Three days a week, he engages in a rehab regimen that includes swimming, lifting weights, massage therapy, and hand therapy. "But you can't just rely on your regular therapy," he says. "I work on my own all day long, every day�stretching my lips, stretching my eyelids, stretching my hands and arms."
Like Waggoner, Harris expresses no ambiguity over serving in a confusing and increasingly unpopular war. "I was trying to get the job done," he says. Harris goes silent for a moment. "I'm determined," he says quietly. "I might want to stay a soldier." According to Col. Jennifer Menetrez, an Army physician and the center's director, such resolve is not uncommon. "These are driven, athletic risk takers," she says, "and we try to expose them to new challenges." She gestures in the direction of the facility's swimming pool, which includes elaborate wave-riding equipment. In other rooms are a climbing tower, a vehicle simulator, and a firearms-training simulator.
Most impressively, the center has its own in-house prosthetics lab, where new "legs" are custom-made. The lab has the acrid, half-fleshy smell of heated plastic and looks like a body shop for humans. Scattered about are molds, metallic joints, heating ovens, and shoes that will never contain feet. Jered Mikol, a former Marine who works there, says patients occasionally request special graphics on their prostheses: the name of a fallen comrade, perhaps, or a branch of service. "It's not much to ask," he says, "and we try to oblige."
Not only are bodies rebuilt, but so too are psyches�and often the psyches of other family members. "We try to be supportive," says Menetrez, "but of course their child isn't the same, physically or emotionally."
One such family member is Scott McCoy of Reading, Pa., who quit his job in February and came here to be with his son, Staff Sgt. Nick McCoy, 24. On patrol in central Iraq in December 2006, Nick had his life changed forever by an explosive device.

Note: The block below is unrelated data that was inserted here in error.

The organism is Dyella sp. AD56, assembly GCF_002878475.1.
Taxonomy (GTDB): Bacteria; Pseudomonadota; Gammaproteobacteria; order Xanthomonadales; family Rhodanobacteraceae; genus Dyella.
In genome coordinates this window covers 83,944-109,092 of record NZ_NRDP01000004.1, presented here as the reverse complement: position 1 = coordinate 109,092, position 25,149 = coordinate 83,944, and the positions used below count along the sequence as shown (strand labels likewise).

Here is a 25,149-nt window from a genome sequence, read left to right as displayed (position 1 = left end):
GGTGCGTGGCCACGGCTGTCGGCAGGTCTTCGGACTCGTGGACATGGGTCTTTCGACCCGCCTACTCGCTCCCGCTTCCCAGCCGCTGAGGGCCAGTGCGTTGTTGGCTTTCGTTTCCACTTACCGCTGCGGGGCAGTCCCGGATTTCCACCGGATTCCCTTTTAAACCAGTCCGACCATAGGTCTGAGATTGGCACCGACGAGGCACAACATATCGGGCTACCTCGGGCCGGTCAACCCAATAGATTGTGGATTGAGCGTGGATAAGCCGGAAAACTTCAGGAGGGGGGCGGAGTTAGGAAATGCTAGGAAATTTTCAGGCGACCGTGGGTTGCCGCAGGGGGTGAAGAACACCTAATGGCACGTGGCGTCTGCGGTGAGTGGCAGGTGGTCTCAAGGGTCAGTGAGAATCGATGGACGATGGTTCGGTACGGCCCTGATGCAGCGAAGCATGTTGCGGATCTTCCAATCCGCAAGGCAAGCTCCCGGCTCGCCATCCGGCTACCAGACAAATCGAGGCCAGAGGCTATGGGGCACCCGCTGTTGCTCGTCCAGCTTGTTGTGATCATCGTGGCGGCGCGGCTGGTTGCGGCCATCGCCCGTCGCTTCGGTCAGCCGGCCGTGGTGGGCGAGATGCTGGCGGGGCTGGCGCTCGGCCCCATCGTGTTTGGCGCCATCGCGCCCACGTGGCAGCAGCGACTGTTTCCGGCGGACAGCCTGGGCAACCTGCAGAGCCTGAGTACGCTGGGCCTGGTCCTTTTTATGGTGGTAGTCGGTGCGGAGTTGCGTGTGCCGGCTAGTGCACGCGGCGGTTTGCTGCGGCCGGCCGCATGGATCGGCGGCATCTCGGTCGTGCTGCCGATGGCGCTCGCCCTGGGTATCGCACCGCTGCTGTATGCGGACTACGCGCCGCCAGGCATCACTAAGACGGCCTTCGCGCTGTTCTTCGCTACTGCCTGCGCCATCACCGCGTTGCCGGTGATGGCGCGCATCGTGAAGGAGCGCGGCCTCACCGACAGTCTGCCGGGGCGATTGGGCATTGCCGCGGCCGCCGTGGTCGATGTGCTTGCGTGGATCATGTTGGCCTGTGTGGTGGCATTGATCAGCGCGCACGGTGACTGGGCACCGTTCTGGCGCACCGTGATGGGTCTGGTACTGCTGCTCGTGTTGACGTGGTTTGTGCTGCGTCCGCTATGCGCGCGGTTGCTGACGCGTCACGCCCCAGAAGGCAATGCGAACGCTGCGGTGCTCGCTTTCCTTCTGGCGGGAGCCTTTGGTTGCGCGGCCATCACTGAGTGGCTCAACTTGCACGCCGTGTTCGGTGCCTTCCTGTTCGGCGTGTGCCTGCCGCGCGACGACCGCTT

"There was a ball of light," he says, "and I was flung about 40 feet." After being evacuated, he was put into an induced coma�"one long dream," he says�and woke up six weeks later in San Antonio. Both legs had been amputated below the knee.
Nick has been going through rehab for over a year and lives with his father in a specially designed residence located steps away from the center. Rehab went slowly at first, but his progress has now improved. "You heal quicker with family around," says Scott. He is clearly proud of his son and yet, like everyone I've met, he speaks with no hand-wringing or dramatics. "Nick and I do pretty much everything together."
Not quite everything. Nick has begun dating again. "I was nervous at first," he says, "and self-conscious about my injuries. She's gorgeous. I'm missing my legs and have all these battle scars. What's she doing with me?"
Even so, he grins and says, "We're going out again tomorrow."
Although Nick plans to leave the military, he hopes someday to work as an advocate for veterans. "Maybe I'll go into politics," he says. "Basically, I just want to help others in my situation."
In my time at the center, what repeatedly strikes me is that these terribly maimed soldiers are all volunteers. They seem more wholly in the military and more wholly of the military than those I remember. They talk about "getting the job done" with an unambiguous, no-shades-of-gray certitude that differs from my own combat experience.
Yet Nick McCoy touches on one constant. "Our country has mixed feelings about the war," he says, "but regardless of your opinion, if you see a wounded soldier, we appreciate it when you say, �Thank you.' "
As I get up to leave, I ask Nick about his upcoming date. He confesses again to being nervous but says that he thinks it will go just fine.
His father Scott chuckles. "Look at the handsome face," he tells me. "Nick won't have any trouble. None at all."
"Holidays, birthdays & anniversaries have been celebrated with tears and smiles with people who truly understand what the other person is experiencing."
- Kamryn Jaroszewski